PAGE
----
One task as important in the virtual world as in the physical world is patching. Whereas physical production servers are rarely offline for any length of time, however, virtual servers are often used for specific, intermittent tasks or at peak load times and then turned off. This difference means that virtual servers might be out of date when they are brought online and thus a security risk. To make sure your virtual machines receive the necessary updates, you can use the free Microsoft Offline Virtual Machine Servicing Tool 2.0.1. This tool automatically starts servers stored in the library, downloads any updates from Windows Server Update Services (WSUS) or System Center Configuration Manager (SCCM) and then returns the servers to the library.

P2V Conversions
You can do a P2V conversion while the target system is online, provided it has Volume Shadow Copy Service. So operating systems from Windows Server 2003 and after, including Windows Vista and Windows XP, support online P2V conversions. With Windows 2000 Server, P2V conversions are done offline: the server is rebooted into Windows PE and then uploaded to the designated host.
For online P2V conversions, a small agent is pushed out to the target system. The agent inventories the system and presents any issues that need to be addressed before the conversion process starts. You also have to define which volumes to convert to VHD files; as always, fixed-size VHDs are preferable to dynamic ones in a production environment. Once you define which virtual network(s) to connect the server to and where to host the new virtual machine, the transfer begins. The Convert Physical Server Wizard is much easier to use than the original Virtual Server Migration Toolkit. I've found it a dream to work with and very reliable. Remember that you can do a P2V conversion on a virtual machine if, for example, you want to move a virtual machine from an ESX host to a Hyper-V host. You can also use the Migrate task to convert VMware virtual machines to be hosted on a Hyper-V or Virtual Server host.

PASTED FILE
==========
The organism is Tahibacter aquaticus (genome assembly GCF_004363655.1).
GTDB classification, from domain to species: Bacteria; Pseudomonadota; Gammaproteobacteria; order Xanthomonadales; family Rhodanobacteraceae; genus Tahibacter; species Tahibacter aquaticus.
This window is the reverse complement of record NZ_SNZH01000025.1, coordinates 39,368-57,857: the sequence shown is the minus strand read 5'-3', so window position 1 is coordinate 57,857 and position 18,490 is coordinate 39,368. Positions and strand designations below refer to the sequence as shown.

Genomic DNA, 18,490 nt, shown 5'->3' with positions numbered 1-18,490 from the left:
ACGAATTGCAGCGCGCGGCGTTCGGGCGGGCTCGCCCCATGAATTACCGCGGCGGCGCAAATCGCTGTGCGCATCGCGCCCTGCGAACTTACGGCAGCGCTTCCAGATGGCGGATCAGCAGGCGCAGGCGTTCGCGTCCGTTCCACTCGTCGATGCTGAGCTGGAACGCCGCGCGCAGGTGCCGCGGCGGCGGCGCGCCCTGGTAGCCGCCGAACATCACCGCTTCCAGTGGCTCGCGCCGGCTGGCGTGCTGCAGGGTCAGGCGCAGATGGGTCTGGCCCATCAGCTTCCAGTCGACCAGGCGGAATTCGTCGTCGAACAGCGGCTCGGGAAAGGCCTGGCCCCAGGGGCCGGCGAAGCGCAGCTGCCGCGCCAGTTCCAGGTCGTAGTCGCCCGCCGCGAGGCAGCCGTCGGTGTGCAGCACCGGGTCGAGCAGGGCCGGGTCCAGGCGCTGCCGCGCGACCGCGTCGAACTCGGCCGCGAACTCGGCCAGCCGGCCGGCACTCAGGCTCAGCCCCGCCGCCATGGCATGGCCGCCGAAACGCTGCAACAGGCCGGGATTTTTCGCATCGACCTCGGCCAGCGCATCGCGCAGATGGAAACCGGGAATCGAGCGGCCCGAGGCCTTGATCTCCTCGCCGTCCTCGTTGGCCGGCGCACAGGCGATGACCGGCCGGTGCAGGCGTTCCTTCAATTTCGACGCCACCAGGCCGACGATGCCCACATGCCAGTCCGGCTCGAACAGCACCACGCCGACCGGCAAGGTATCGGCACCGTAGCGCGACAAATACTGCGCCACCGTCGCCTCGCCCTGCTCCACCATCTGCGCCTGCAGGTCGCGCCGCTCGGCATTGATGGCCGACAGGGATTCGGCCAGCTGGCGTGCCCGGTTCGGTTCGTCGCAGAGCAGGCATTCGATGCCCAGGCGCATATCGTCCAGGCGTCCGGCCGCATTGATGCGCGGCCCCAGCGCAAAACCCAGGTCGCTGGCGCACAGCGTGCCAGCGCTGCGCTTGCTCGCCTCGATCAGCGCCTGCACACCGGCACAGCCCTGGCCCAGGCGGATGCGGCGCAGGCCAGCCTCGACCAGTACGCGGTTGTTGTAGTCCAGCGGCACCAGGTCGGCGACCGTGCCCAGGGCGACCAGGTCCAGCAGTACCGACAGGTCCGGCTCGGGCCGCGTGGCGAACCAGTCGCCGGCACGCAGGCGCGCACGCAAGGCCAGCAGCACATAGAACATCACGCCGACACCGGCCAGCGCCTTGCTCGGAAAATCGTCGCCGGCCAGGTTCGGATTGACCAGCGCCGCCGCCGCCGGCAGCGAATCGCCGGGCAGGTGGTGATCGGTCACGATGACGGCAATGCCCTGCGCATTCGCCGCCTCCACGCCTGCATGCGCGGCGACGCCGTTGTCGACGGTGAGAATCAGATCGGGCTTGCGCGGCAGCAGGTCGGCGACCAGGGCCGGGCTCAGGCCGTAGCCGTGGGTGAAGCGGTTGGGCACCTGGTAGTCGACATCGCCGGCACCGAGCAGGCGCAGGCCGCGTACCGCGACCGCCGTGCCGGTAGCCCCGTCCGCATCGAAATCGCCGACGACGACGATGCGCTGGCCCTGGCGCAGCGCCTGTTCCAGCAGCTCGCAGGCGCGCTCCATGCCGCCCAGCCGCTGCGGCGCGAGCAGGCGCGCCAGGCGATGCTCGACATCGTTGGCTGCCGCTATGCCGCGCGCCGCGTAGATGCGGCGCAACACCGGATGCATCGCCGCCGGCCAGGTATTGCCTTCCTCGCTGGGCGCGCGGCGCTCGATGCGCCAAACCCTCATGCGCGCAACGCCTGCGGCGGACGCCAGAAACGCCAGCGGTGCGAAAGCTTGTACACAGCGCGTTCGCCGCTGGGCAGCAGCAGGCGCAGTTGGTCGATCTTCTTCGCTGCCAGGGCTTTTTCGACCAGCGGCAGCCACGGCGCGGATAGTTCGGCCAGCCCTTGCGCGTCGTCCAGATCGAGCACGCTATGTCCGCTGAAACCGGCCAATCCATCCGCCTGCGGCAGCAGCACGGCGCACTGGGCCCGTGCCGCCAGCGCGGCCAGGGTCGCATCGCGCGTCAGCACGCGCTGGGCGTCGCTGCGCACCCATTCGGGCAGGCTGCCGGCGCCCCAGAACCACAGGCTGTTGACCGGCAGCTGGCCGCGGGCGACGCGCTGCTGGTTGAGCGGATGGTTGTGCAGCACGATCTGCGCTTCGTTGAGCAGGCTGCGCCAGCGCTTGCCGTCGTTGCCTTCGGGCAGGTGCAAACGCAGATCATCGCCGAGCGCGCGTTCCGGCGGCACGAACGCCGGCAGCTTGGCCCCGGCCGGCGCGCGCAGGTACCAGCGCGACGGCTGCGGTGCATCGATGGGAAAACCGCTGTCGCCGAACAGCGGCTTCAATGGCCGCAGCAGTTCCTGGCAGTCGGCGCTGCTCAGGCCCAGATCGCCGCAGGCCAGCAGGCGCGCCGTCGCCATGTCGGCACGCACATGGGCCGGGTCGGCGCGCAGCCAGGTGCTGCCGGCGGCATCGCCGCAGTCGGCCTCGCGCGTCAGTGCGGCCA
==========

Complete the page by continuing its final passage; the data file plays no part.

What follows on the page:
Selecting the best host machine for a particular virtual machine depends on several factors, including the workload and performance requirements of the virtual machine as well as the other virtual machines on the host. VMM 2008 R2 helps you match virtual machines to hosts with Intelligent Placement, which takes into account performance data from the virtual machine (and if you've integrated with Operations Manager 2007, historical data as well) and then rates each available host with 1 star to 5 stars to make it easy for you to choose the best host. VMM uses two different algorithms for this evaluation: resource maximization (fill up each host in turn with as many virtual machines as can comfortably run there) and load balancing (spread virtual machines among hosts). Intelligent Placement takes into account processor and memory usage as well as disk and network data.

High Availability—Clustering in VMM 2008 R2